Provincial government won’t support toll on Diefenbaker Bridge

Diefenbaker Bridge. -- Herald file photo.

The provincial government says it will not support any plans to charge drivers a toll for crossing Diefenbaker Bridge.

The letter from Highways and Infrastructure Minister Greg Ottenbreit is included in the agenda package for Monday’s regular council meeting. In it, Ottenbreit wrote that the government “does not support tolling highway infrastructure at this time; this includes the Diefenbaker Bridge.”

Ottenbreit wrote that the toll would “place an additional hardship or restriction on roadway users” and warned council that implementing a toll anyway would lead to loss of funding, specifically from the Urban Highway Connector Program (UHCP).

The UHCP is a provincial grant that helps cities maintain urban connector roads, which link highways on opposite sides of the community. The provincial government also provides Prince Albert with an annual Operations and Maintenance (O & M) grant.

Those two grants amounted to a combined $207,265 in funding for Prince Albert during the current fiscal year. The City has received more than $1.7 million in UHCP and O & M grants since 2011.

City administrators have recommended that council receive and file the information, while also marking the item “closed as completed.”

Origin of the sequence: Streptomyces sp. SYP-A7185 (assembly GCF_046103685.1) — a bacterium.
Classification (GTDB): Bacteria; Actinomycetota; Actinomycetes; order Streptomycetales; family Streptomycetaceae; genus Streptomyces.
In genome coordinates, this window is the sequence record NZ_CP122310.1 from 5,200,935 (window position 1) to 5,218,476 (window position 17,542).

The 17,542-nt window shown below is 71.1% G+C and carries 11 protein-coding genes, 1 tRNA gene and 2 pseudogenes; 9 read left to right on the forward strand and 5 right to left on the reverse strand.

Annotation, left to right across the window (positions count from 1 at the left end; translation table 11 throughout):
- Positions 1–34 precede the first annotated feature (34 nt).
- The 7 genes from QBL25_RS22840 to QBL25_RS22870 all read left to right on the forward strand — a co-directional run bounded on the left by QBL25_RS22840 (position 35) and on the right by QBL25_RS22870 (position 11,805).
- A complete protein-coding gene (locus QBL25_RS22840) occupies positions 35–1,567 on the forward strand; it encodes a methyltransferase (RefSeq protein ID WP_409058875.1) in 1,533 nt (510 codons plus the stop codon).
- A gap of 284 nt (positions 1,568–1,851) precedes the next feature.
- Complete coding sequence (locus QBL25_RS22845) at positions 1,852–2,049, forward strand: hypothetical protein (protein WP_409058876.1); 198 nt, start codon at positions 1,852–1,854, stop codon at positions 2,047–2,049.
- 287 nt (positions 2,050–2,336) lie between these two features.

Roughly 24,000 vehicles cross Diefenbaker Bridge every day, which amounts to around 9 million per year. That number includes three and four axle commercial vehicles, but not motorcycles and bikes.

Installing toll bridge equipment would cost the city a minimum of $1.3 million plus additional taxes, according to a 2019 report from City of Prince Albert financial director Cheryl Tkachuk. Tkachuk wrote that all revenue projections were “highly speculative,” but estimated the city could earn between $500,000 and $4.5 million, depending on whether the toll targeted all traffic or just out of town vehicles.

Debate over implementing a toll began in 2017 when Coun. Charlene Miller asked for a report on its viability. At the time, Miller said a toll could help the City pay for a second bridge, and she encouraged anyone who didn’t like the idea of a toll to come up with an alternative.

Diefenbaker Bridge is the only bridge crossing the North Saskatchewan River within 100 km of Prince Albert. The closest non-bridge crossing is the Cecil Ferry roughly 26 km east of the city.

Ottenbreit’s letter is one of 30 items up for debate at Monday’s regular council meeting. Other items include the third and final reading for the Plastic Checkout Bag Bylaw, which would ban the use of plastic checkout bags, and the final vote on the proposed Down Payment Assistance program, designed to help low income homebuyers purchase their first home. The session starts at 5 p.m. in City Hall.